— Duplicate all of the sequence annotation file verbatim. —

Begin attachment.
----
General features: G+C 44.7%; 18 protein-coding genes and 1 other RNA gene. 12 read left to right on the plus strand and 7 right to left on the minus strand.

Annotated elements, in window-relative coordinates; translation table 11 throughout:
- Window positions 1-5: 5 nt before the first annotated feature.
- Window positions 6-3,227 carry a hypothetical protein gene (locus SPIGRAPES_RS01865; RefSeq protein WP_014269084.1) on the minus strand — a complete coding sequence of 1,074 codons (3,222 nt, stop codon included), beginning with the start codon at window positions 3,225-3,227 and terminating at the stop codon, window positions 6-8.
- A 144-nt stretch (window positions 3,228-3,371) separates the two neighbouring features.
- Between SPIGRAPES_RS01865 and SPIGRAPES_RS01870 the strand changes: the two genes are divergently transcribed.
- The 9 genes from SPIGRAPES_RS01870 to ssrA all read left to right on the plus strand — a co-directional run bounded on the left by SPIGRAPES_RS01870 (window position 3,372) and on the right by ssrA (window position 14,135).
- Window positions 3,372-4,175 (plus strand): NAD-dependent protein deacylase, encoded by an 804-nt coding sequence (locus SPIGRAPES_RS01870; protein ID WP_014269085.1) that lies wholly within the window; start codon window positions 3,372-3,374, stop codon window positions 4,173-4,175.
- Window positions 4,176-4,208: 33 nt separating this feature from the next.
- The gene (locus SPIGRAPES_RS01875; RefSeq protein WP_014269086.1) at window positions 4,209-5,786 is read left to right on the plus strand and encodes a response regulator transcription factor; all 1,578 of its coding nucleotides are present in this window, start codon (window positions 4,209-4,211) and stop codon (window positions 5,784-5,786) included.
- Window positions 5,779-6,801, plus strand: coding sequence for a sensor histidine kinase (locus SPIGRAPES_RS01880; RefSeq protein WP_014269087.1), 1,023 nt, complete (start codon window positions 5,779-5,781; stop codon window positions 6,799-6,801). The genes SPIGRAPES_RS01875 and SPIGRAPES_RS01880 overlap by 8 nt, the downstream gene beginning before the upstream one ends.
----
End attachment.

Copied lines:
General features: G+C 44.7%; 18 protein-coding genes and 1 other RNA gene. 12 read left to right on the plus strand and 7 right to left on the minus strand.

Annotated elements, in window-relative coordinates; translation table 11 throughout:
- Window positions 1-5: 5 nt before the first annotated feature.
- Window positions 6-3,227 carry a hypothetical protein gene (locus SPIGRAPES_RS01865; RefSeq protein WP_014269084.1) on the minus strand — a complete coding sequence of 1,074 codons (3,222 nt, stop codon included), beginning with the start codon at window positions 3,225-3,227 and terminating at the stop codon, window positions 6-8.
- A 144-nt stretch (window positions 3,228-3,371) separates the two neighbouring features.
- Between SPIGRAPES_RS01865 and SPIGRAPES_RS01870 the strand changes: the two genes are divergently transcribed.
- The 9 genes from SPIGRAPES_RS01870 to ssrA all read left to right on the plus strand — a co-directional run bounded on the left by SPIGRAPES_RS01870 (window position 3,372) and on the right by ssrA (window position 14,135).
- Window positions 3,372-4,175 (plus strand): NAD-dependent protein deacylase, encoded by an 804-nt coding sequence (locus SPIGRAPES_RS01870; protein ID WP_014269085.1) that lies wholly within the window; start codon window positions 3,372-3,374, stop codon window positions 4,173-4,175.
- Window positions 4,176-4,208: 33 nt separating this feature from the next.
- The gene (locus SPIGRAPES_RS01875; RefSeq protein WP_014269086.1) at window positions 4,209-5,786 is read left to right on the plus strand and encodes a response regulator transcription factor; all 1,578 of its coding nucleotides are present in this window, start codon (window positions 4,209-4,211) and stop codon (window positions 5,784-5,786) included.
- Window positions 5,779-6,801, plus strand: coding sequence for a sensor histidine kinase (locus SPIGRAPES_RS01880; RefSeq protein WP_014269087.1), 1,023 nt, complete (start codon window positions 5,779-5,781; stop codon window positions 6,799-6,801). The genes SPIGRAPES_RS01875 and SPIGRAPES_RS01880 overlap by 8 nt, the downstream gene beginning before the upstream one ends.